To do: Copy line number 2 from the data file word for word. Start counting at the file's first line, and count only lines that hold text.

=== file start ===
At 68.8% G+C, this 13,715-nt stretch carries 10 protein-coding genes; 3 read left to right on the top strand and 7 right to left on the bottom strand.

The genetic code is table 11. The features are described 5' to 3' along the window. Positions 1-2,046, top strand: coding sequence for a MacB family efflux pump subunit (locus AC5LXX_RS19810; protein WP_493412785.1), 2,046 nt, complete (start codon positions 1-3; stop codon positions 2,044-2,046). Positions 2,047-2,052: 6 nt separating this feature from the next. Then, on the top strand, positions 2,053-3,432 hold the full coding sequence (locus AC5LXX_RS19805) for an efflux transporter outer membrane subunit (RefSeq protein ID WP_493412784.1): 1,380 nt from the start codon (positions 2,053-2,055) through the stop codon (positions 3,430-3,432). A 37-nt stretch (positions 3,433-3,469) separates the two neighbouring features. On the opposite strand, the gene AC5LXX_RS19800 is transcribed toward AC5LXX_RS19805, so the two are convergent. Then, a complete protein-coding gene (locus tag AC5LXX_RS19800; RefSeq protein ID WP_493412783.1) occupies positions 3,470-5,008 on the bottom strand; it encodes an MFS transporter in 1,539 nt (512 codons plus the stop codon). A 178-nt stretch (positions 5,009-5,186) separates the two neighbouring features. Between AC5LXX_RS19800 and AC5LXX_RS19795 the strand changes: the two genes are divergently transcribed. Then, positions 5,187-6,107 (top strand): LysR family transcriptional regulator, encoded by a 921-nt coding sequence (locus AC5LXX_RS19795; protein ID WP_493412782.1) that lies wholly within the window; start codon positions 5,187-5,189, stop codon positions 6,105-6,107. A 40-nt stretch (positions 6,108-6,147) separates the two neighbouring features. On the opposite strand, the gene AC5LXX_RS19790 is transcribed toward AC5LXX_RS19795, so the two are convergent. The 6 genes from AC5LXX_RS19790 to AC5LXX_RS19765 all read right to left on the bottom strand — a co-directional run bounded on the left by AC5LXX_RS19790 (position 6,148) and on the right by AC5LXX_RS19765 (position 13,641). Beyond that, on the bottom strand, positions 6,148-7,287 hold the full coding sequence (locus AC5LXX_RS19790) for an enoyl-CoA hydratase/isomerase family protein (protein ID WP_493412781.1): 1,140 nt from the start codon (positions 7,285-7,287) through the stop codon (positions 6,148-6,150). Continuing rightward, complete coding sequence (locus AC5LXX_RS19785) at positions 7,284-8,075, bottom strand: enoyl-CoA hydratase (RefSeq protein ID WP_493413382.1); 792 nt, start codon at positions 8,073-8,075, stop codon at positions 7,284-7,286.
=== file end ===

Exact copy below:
The genetic code is table 11. The features are described 5' to 3' along the window. Positions 1-2,046, top strand: coding sequence for a MacB family efflux pump subunit (locus AC5LXX_RS19810; protein WP_493412785.1), 2,046 nt, complete (start codon positions 1-3; stop codon positions 2,044-2,046). Positions 2,047-2,052: 6 nt separating this feature from the next. Then, on the top strand, positions 2,053-3,432 hold the full coding sequence (locus AC5LXX_RS19805) for an efflux transporter outer membrane subunit (RefSeq protein ID WP_493412784.1): 1,380 nt from the start codon (positions 2,053-2,055) through the stop codon (positions 3,430-3,432). A 37-nt stretch (positions 3,433-3,469) separates the two neighbouring features. On the opposite strand, the gene AC5LXX_RS19800 is transcribed toward AC5LXX_RS19805, so the two are convergent. Then, a complete protein-coding gene (locus tag AC5LXX_RS19800; RefSeq protein ID WP_493412783.1) occupies positions 3,470-5,008 on the bottom strand; it encodes an MFS transporter in 1,539 nt (512 codons plus the stop codon). A 178-nt stretch (positions 5,009-5,186) separates the two neighbouring features. Between AC5LXX_RS19800 and AC5LXX_RS19795 the strand changes: the two genes are divergently transcribed. Then, positions 5,187-6,107 (top strand): LysR family transcriptional regulator, encoded by a 921-nt coding sequence (locus AC5LXX_RS19795; protein ID WP_493412782.1) that lies wholly within the window; start codon positions 5,187-5,189, stop codon positions 6,105-6,107. A 40-nt stretch (positions 6,108-6,147) separates the two neighbouring features. On the opposite strand, the gene AC5LXX_RS19790 is transcribed toward AC5LXX_RS19795, so the two are convergent. The 6 genes from AC5LXX_RS19790 to AC5LXX_RS19765 all read right to left on the bottom strand — a co-directional run bounded on the left by AC5LXX_RS19790 (position 6,148) and on the right by AC5LXX_RS19765 (position 13,641). Beyond that, on the bottom strand, positions 6,148-7,287 hold the full coding sequence (locus AC5LXX_RS19790) for an enoyl-CoA hydratase/isomerase family protein (protein ID WP_493412781.1): 1,140 nt from the start codon (positions 7,285-7,287) through the stop codon (positions 6,148-6,150). Continuing rightward, complete coding sequence (locus AC5LXX_RS19785) at positions 7,284-8,075, bottom strand: enoyl-CoA hydratase (RefSeq protein ID WP_493413382.1); 792 nt, start codon at positions 8,073-8,075, stop codon at positions 7,284-7,286.